Youth Month 2022: Prof Dr Witness Maluleke

Youth Month 2022: Prof Dr Witness Maluleke

June is Youth Month, and this year the NRF is celebrating the youth of the NRF who are working towards achieving the UN’s 2030 Sustainable Development Goals. We thank all participants for sharing their stories with us and we hope that you are inspired by the young NRF-affiliated researchers who are helping to ensure a sustainable planet for all.

Prof DrWitness Maluleke is a Senior Lecturer in the Department of Criminology and Criminal Justice at the University of Limpopo (UL). He is the current Programme Coordinator for the Criminology and Psychology Bachelor of Arts degree and the Extended Curriculum Programme; and the Programme Coordinator for the Honours degree in Criminology. He also offers undergraduate teaching and learning, research, academic citizenship and governance at UL.

He currently holds an NRF Y-rating, recognising him as having the potential to become an Established Researcher within his field.

In 2016, he was awarded an NRF Freestanding, Innovation, and Scarce Skills Doctoral Scholarship. “This award provided me with an opportunity to accomplish my life dream of becoming a Doctor in Policing. I will never trade this rare gesture for anything in my academic journey. My daily prayer is for the NRF to be heavily supported financially by the national government to continue catering for emerging scholars from rural disadvantaged communities like myself. I cannot ask for more, I will always celebrate this organisation.”

This is his story…

I was born and raised in Xikukwani Village within the Greater Giyani Local Municipality, Limpopo Province. I am the first born in a family of five. We were raised by a single mother from 1992, after my father’s assassination. As the first born, I have to play strong for the sake of my brothers and sisters.

I have always tried to follow in my father’s footsteps. He was a police officer who was killed during Apartheid in Katlehong, Gauteng during the unrest of 1992. I was six years old; this influenced my life and my career holistically. My father had served communities and that’s what I also wanted to do. Therefore, I went into policing and it grew from there. This career is my calling; I cannot change it for anything in the world.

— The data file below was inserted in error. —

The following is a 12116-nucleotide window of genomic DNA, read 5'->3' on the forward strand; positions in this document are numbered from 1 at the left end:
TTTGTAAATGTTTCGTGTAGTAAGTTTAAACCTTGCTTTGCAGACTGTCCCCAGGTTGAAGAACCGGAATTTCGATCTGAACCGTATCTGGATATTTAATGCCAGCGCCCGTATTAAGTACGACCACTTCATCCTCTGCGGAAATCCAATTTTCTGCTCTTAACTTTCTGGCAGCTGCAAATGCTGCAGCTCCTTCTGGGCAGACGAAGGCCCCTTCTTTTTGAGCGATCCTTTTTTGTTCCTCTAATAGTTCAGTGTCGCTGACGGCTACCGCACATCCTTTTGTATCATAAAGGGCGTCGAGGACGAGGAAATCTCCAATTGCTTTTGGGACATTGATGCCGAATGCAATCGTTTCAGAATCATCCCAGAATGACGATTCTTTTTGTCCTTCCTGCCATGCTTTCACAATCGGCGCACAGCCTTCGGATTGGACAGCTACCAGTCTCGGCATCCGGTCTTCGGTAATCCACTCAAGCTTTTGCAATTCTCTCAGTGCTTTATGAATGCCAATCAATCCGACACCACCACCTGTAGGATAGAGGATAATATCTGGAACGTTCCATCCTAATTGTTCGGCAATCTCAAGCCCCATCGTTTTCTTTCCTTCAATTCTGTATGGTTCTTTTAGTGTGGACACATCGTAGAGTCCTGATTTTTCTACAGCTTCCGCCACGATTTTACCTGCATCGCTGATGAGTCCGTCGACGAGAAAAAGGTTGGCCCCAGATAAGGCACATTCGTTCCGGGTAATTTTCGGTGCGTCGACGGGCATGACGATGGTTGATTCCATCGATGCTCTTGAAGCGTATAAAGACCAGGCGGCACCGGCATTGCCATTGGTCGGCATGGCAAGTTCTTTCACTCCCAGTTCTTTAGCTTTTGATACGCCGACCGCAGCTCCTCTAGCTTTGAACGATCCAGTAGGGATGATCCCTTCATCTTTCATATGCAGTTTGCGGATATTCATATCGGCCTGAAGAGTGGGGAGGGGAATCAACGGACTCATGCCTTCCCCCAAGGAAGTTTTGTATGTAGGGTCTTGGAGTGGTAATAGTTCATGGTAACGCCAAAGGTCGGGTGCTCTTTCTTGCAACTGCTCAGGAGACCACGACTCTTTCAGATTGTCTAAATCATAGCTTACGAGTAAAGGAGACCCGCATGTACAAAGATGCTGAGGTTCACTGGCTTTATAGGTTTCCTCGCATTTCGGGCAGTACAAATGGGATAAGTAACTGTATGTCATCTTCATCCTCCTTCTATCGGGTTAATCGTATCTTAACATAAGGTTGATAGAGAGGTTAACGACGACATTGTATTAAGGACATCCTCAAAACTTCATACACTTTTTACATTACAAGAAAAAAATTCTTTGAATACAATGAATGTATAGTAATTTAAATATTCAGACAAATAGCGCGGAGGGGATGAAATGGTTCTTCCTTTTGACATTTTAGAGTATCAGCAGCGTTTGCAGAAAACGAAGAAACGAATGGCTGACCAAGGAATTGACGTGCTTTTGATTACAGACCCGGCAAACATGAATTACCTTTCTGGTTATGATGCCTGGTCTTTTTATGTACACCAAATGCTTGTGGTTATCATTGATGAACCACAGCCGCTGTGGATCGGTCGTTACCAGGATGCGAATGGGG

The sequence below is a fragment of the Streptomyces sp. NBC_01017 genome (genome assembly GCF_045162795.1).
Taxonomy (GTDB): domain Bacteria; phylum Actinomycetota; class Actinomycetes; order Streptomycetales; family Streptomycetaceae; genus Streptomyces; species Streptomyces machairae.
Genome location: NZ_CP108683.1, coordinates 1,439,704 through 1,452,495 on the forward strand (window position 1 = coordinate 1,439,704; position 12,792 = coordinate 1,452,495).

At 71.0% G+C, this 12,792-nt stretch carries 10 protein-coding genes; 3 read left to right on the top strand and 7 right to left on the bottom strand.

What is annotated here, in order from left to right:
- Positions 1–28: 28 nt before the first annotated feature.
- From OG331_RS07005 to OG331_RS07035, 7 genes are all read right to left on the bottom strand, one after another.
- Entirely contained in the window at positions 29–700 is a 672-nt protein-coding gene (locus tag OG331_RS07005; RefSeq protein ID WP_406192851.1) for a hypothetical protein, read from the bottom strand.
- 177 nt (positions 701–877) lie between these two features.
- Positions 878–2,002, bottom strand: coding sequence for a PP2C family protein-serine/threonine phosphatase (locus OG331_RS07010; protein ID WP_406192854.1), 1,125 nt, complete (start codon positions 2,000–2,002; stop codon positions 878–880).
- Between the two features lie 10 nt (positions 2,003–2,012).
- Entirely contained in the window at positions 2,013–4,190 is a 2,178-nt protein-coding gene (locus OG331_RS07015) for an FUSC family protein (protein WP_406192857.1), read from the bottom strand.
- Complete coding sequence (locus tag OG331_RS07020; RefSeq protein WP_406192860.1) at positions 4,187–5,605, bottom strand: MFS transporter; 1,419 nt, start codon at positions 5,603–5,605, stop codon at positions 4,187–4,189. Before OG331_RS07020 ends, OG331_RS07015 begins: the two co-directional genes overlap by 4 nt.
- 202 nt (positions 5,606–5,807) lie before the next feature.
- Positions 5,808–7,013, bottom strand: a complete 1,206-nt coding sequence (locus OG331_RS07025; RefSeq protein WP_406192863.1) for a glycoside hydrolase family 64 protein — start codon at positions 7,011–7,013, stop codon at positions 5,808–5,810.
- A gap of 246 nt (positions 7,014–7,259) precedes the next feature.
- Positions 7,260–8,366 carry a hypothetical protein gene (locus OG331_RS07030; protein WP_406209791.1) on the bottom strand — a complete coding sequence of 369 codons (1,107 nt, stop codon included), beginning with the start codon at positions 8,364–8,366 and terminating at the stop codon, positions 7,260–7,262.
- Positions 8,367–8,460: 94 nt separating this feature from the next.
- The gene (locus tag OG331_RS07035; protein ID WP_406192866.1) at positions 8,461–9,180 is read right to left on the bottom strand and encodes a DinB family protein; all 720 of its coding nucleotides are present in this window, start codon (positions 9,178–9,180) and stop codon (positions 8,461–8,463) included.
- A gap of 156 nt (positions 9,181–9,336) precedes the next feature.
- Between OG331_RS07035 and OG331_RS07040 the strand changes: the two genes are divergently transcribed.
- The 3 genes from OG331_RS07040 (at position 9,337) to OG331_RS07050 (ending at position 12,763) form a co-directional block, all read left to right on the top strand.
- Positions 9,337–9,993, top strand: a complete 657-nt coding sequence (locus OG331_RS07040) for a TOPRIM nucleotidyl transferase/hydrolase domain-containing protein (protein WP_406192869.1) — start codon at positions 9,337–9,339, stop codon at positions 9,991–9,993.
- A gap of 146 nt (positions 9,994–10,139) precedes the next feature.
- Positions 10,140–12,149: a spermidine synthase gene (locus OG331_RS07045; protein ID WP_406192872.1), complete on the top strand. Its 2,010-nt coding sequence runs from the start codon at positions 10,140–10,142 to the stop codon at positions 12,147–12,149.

Did you have to overcome any obstacles to be where you are today, and what did you learn from it?

Poverty and betrayal.

My mother took care of me with pension money until I was awarded my NRF scholarship, this enabled me to take care of her and my struggling siblings in return. With this scholarship, I attracted better lecturing opportunities from the University of South Africa (UNISA), Department of Police Practice and the University of KwaZulu-Natal (UKZN), Criminology and Forensic Studies Discipline. I will always be indebted to NRF.

As for betrayal: loyal distant or close colleagues, friends and relatives are hard to find. I learned the hard way and my life projections keep on improving on this subject. Above it all, I put God first while investing in my education to eradicate poverty. For me, entering the 21st century and the 4th Industrial Revolution (4IR) without adequate skills, education and knowledge is tantamount to sending youngsters into a snake pit. Importantly, I respect and help others, with the applications of high ethics and morals, and by displaying a positive image.

What is your research focus/area of expertise?

I am a qualitative Rural Criminology researcher with an interest in agricultural crimes, specifically stock theft. My published peer-reviewed research papers are centred around stock theft and I want to establish myself as a well-known researcher and increase my publications record on this subject.

The United Nations identified 17 Sustainable Development Goals (SDGs) to ensure “…a better and more sustainable future for all…” by 2030. Which of these goals are you addressing through your research, or in your personal life?

Goal 16: Peace, Justice, and Strong Institutions.

My qualifications are confined to the Criminal Justice System and policing fields. The study fields in question are combined under the ‘Policing’ theme, which is deemed as the scientific study of specific government departments, namely the Department of Police, Department of Justice and Constitutional Development, and Department Correctional Services, as well as other related stakeholders to cover various issues on crime holistically.

The purpose of a ‘Policing’ qualification is for students (researchers in this regard) to acquire specialist theoretical and applied knowledge about ‘Policing’ activities within the public and private law enforcement environments and the broader justice system at local, regional, national and international levels. The themes covered in this field include the investigation of crime, criminology, current and emerging issues in policing, and management leadership in policing.